Retro Charlotte

Charlotteans celebrate Hannukah

Hazzan Shapiro lights the menorah with children Toua, Sharona and Shiva. 1963
Hazzan Shapiro lights the menorah with children Toua, Sharona and Shiva. 1963 The Charlotte Observer

Hannukah began this year on Sunday, December 6 and will end on Monday, December 14.

Here’s an 1971 story by Charlotte Observer reporter Sam R. Covington:

“Jews Face Special Christmas Pressures”

“When I was small I said my kids are going to have a Christmas tree,” said one 17-year-old Jewish girl. “I don’t feel that anymore.”

“It never made any difference to me,” commented her brother.

If Jewish families, a minority in North Carolina, face special pressures at Christmastime, it appears education in the home and the temple is the answer.

Two Jewish families - one with small children, the other with older ones - in Charlotte were asked for comments on any special problems they face as their Christian neighbors are celebrating their holiday.

“Fortunately, Hannukah comes pretty close to Christmas,” said Mrs. Sam J. Schreiber, of Cumberland Avenue.

“When my children wanted a Christmas tree I told them that wasn’t right,” Mrs. Schreiber said.

Sam and Alice Schreiber have raised four children, Sherry, 24; Marnie, 22; Michael, 20; and Babette, 17.

Decorating a tree or using other Christmas symbols in her home would have constituted a serious sacrilege, said Mrs. Schreiber.

Jewish children feel a pressure to emulate their Christian friends mostly between the ages of 5 and 12, she said.

“When they’re younger you can just brush it off, but once they’re in school you really have it,” she said.

Mrs. Rita Steinberger of Lansdowne Road, the mother of three boys, 6, 7, and 11 years of age, seconded the importance of home and temple education.

“I feel that Jewish children are very comfortable about Hannukah because we have just super-educated them about it,” said Mrs. Steinberger.

Hannukah is a minor Jewish holiday coming near Christmas. It commemorates a Jewish victory for religious freedom and is celebrated with the lighting of candles, special foods and games for the children and the exchanging of small gifts in the home.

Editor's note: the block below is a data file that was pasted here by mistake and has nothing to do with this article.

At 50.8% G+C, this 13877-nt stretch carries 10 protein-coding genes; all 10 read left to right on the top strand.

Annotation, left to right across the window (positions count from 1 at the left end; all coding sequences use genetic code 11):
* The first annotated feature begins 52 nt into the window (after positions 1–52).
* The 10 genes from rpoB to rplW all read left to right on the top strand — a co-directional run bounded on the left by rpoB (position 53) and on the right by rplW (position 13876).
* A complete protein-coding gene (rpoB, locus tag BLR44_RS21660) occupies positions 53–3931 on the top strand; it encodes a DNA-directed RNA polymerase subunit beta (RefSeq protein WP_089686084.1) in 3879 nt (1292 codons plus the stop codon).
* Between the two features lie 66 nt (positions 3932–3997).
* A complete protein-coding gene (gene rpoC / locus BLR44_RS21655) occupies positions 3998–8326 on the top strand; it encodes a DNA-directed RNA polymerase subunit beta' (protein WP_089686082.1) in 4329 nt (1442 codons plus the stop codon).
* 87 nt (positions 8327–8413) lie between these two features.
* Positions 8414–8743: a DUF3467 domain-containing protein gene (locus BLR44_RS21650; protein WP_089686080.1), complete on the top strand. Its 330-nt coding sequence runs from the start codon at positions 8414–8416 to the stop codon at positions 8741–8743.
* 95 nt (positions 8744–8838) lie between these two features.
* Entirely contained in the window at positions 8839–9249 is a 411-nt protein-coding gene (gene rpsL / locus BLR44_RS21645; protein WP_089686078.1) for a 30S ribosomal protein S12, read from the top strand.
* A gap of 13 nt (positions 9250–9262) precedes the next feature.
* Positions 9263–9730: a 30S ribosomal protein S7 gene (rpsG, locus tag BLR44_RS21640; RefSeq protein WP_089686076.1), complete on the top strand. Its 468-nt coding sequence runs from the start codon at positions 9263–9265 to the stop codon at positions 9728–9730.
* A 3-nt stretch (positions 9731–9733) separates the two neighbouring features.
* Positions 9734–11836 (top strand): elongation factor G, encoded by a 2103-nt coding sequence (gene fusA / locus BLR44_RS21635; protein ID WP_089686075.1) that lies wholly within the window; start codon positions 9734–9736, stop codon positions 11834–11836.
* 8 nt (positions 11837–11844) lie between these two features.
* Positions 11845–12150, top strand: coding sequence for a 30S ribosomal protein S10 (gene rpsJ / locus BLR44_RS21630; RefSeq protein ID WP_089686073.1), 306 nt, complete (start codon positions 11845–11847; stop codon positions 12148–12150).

Mrs. Schreiber recalls that Christian friends of her children, when they were younger, occasionally wondered a bit enviously why the family exchanged gifts on eight nights instead of just one.

She used to tell her children it was fine to help their friends decorate their trees, and the family recalls driving out to view Christmas lights as a special treat.

But a Jewish family having a Christmas tree would be disrespectful of Christianity, she repeated. “To me, it’s a very religious occasion for you.”

“My children, you know, they always go into the other houses and see the Christmas trees,” Mrs. Steinberger commented. “It’s nice to know that you can have friends of another religion.”

Some families, and theirs is one, give small gifts in the name of Santa Claus, “But that’s not a religious figure, but the spirit of giving,” Mrs. Schreiber said.

She noted that the childrens’ school this year had both Christmas and Hannukah decorations, and she was pleased to find earlier that her second-grader’s spelling book contained both “Hannukah” and “Christmas” as words to learn.

One effect that Christmas might have made on Hannukah is in the area of gift-giving. Mr. and Mrs. Schreiber noted that the “little gifts” of the Jewish holiday sometimes escalate into lavishness.

“To me, the lavish gift - giving in Hannukah is symptomatic of inroads of assimilation,” said Sam Schreiber.

Many Christian families would agree with them that sometimes unheeding competition with the neighbors takes the joy out of the holiday gift-giving.

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